Theories of Evolution, Ways of Being

“It’s okay not to want to get married … It’s okay not to want romantic partners at all. It’s okay to want romance without sex, or sex without romance. And it’s okay to want neither … And when I say okay, I mean good. There are so many good ways to be in this world.”

~ Mimi, in Lisa Jenn Bigelow’s YA novel, Hazel’s Theory of Evolution

So I finished reading Lisa Jenn Bigelow’s YA book, Hazel’s Theory of Evolution last weekend. I loved the main theme of the book: the importance of family and friends.

Connected to this theme, Bigelow tackles a lot of issues with varying degrees of success: same sex parents, mixed marriages, miscarriages, switching schools, losing friends, making new friends, bullying, ethnic and religious differences, disabilities, coming out trans and asexuality. It’s a lot for one novel, almost like Bigelow had a checklist she consulted to ensure she was being sufficiently diverse. At times, it felt a little forced. Despite this, the novel did generally hang together well.

The basic plot revolves around Hazel, an awkward 13-year-old girl with frizzy red hair and glasses who lives on a goat farm. So far, I could be describing my youth, if you switched goats for sheep! But I digress …

One of Hazel’s moms, Mimi, a high-powered, black lawyer, is pregnant again, after suffering from 2 miscarriages. Everyone is anxious about it, Hazel especially so.

On top of that, because of re-zoning, Hazel now has to go to another middle school, leaving behind her one and only friend, Becca. While she is grateful not to have to deal with the mean girl, Kirsten, who made her life miserable from the first day of kindergarten, Hazel vows to “hibernate” for the whole year, and wake up in time for Grade 9 when she can rejoin Becca at the local high school.

Inevitably, things don’t go as planned. Becca joins cheerleading and actually starts hanging out with Kirsten. Hazel, despite her intention to hibernate, befriends another new girl, Carina, who used to be known as Squishy, a boy bullied worse than Hazel. She also meets Yosh Fukuzawa, a wisecracking kid with neon hair who makes up wild stories about why he is in a wheelchair.

Bigelow gets it exactly right about how hard it is for kids to switch schools. And she handles Carina and Yosh’s storylines with compassion and sensitivity. The love within Hazel’s family is also heart-warming. Kids will totally be able to relate to Hazel’s annoyance with her moms’ advice at times. Afterall, what do parents know about being a teenager anyways, right?!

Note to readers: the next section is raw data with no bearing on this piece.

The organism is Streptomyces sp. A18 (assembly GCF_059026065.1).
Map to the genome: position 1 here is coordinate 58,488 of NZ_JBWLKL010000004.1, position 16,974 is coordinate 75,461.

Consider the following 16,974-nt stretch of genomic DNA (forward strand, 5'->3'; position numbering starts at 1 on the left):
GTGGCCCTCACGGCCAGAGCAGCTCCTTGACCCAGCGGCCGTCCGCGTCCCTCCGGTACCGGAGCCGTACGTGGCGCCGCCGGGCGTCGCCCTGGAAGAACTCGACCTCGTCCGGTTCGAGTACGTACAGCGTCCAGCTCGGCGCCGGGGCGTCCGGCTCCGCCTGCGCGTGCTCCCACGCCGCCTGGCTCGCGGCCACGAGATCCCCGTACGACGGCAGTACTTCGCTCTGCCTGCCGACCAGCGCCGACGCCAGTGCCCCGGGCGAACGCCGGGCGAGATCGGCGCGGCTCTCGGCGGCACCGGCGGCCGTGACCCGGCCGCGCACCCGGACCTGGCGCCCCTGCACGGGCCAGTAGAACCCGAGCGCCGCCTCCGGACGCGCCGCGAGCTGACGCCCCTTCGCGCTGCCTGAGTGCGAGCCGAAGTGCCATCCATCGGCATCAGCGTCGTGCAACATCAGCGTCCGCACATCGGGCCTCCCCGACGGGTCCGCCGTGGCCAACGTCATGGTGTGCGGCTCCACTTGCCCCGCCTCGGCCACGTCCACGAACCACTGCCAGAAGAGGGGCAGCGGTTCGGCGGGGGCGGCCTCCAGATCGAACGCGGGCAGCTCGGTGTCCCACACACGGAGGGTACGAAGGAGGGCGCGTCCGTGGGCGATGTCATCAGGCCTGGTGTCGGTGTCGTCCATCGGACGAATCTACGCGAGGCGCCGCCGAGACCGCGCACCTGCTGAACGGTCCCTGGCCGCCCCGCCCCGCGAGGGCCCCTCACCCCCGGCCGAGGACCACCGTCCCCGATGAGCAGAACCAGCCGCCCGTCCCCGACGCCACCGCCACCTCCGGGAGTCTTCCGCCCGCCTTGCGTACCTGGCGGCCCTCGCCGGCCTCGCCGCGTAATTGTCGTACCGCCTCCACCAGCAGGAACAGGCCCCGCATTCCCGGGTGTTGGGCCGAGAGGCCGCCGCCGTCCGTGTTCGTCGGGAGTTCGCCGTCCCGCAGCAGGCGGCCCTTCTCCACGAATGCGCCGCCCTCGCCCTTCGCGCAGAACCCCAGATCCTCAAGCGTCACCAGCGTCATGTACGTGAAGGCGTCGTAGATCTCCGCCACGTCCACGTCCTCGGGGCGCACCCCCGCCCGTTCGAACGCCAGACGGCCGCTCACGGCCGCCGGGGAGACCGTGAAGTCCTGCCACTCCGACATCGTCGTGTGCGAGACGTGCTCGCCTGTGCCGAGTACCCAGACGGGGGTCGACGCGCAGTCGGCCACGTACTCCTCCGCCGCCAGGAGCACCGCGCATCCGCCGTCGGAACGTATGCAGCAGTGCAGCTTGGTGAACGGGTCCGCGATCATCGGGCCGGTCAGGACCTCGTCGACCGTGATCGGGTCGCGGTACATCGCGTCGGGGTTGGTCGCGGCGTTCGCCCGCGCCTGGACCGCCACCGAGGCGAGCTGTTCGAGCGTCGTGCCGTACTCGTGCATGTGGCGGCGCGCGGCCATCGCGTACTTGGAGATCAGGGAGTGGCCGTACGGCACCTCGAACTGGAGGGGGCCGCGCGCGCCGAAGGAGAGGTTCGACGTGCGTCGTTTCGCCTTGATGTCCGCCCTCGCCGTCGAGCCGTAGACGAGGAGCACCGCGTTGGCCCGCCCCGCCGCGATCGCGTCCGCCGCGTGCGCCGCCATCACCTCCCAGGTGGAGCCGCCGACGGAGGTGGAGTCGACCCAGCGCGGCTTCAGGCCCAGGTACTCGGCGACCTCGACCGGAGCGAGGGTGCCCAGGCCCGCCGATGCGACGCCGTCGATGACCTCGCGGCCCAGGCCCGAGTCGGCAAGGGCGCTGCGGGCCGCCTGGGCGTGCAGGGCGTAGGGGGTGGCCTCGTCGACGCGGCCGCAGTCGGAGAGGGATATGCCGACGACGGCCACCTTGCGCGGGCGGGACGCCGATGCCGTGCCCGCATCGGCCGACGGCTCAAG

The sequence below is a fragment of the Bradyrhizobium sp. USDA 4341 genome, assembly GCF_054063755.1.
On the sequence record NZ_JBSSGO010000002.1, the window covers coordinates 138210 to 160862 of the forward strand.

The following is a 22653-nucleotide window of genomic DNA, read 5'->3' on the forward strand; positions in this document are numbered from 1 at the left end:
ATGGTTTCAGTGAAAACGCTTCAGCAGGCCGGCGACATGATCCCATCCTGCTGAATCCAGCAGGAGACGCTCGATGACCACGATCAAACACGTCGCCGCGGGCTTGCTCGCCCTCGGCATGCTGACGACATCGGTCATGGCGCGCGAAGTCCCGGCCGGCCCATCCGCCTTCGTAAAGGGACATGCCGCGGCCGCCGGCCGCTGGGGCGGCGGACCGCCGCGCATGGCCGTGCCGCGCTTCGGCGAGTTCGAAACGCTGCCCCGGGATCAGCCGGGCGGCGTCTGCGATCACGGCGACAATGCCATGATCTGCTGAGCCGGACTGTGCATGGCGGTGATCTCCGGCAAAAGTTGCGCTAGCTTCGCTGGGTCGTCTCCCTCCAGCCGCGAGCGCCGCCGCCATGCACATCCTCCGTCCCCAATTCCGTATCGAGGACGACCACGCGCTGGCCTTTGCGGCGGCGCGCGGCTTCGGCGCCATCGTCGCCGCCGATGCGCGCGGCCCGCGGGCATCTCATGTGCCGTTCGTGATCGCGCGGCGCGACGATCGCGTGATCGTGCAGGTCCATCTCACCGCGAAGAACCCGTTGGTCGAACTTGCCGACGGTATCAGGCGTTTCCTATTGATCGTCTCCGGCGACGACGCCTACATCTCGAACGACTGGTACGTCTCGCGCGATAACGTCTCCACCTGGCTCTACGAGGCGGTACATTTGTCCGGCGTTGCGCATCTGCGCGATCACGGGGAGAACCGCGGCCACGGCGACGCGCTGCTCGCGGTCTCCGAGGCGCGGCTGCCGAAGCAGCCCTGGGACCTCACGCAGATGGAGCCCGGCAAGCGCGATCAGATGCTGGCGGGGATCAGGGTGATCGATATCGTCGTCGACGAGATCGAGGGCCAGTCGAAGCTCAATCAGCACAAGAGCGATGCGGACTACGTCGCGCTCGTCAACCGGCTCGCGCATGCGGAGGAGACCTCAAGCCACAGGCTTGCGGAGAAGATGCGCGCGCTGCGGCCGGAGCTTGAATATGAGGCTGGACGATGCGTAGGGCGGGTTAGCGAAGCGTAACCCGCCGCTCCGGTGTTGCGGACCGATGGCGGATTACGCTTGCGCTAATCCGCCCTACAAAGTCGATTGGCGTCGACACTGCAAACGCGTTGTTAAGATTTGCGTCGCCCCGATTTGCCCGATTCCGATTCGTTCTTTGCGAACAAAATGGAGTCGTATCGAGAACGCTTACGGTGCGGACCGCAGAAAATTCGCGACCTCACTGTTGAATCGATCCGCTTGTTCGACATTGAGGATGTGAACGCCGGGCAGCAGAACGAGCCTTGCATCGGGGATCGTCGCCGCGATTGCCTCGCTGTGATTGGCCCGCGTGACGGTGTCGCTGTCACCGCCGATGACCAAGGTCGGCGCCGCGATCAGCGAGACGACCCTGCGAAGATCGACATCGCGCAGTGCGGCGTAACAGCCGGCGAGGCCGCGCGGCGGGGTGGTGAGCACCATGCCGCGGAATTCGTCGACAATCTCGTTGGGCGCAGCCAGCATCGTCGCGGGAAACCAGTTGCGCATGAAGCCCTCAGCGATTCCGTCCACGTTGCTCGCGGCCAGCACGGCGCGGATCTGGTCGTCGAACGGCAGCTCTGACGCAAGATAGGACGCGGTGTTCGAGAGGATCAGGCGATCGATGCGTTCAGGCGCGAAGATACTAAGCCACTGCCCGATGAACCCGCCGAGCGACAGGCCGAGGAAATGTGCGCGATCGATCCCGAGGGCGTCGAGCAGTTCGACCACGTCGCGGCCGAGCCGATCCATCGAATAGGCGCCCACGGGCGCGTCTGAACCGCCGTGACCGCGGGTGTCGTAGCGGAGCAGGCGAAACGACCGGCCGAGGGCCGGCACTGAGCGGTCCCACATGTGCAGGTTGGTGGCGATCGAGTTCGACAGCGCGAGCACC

*Spoiler Alert *

It’s Bigelow’s portrayal of Hazel with which I had the most difficulty. Hazel has a set of animal encyclopedias that she has read and reread since she was very young. Her love of animals is intense, obsessive, and she has an unusual fascination with earthworms. She gets angry with people who don’t have the same love or appreciation of animals as she does. She struggles with communicating big emotions. She is awkward with most people. She’s quirky, and even Becca, her best friend, describes her as weird at the end of the book.

So what does that sound like to you? To me, I thought Hazel might be “neuro-diverse”, an intelligent, high-functioning, autistic young woman. Apparently that’s not it though.

Towards the end of the novel, Mimi says to her, “It’s okay not to want to get married … It’s okay not to want romantic partners at all. It’s okay to want romance without sex, or sex without romance. And it’s okay to want neither … And when I say okay, I mean good. There are so many good ways to be in this world.”

It is a beautiful, loving speech that I think all parents should say at some point to their kids, in some form or another. No question about it. However, I was surprised. I didn’t see any significant clues up until that point in the novel that Hazel might be asexual. Even after Mimi’s speech, I wasn’t sure I had interpreted it correctly. But then I read the Author’s Note at the end of the book, and yep. Bigelow was indeed implying that Hazel is, at this point in her life, asexual and aromantic.

I went back through the novel to see what I had missed. Yes, Hazel was uncomfortable in her “Health and Human Development” (H&HD) class, but then again, so are most middle schoolers. In my opinion, any clues that Bigelow included in the plot were too subtle, and could be interpreted in many ways.

And I think Bigelow might have been aware of that, as she stated in her Author’s Note, “I debated whether to use the words asexual and aromantic … (but) … I couldn’t figure out how to introduce them without delving into a lesson in H&HD … I regret not finding a way to share these words with Hazel …”

Personally, I think it would have been helpful if Bigelow had shared those words — if not with Hazel, at least with readers. At the very least, she could have been a little more explicit about Hazel’s lack of interest in romance and sex throughout the story.


However, it is a feel-good novel about family and friends that will appeal to young teenagers, and even the adults in their lives. It offers plenty of opportunities for discussion on issues that matter when you are growing up: Who am I? Where do I fit in this world? How do I cope with anxiety, uncertainty and change? How do I relate to others who are not like me?

Definitely worth a read. If you’ve read it, let me know your thoughts. Have you read other books on similar topics?

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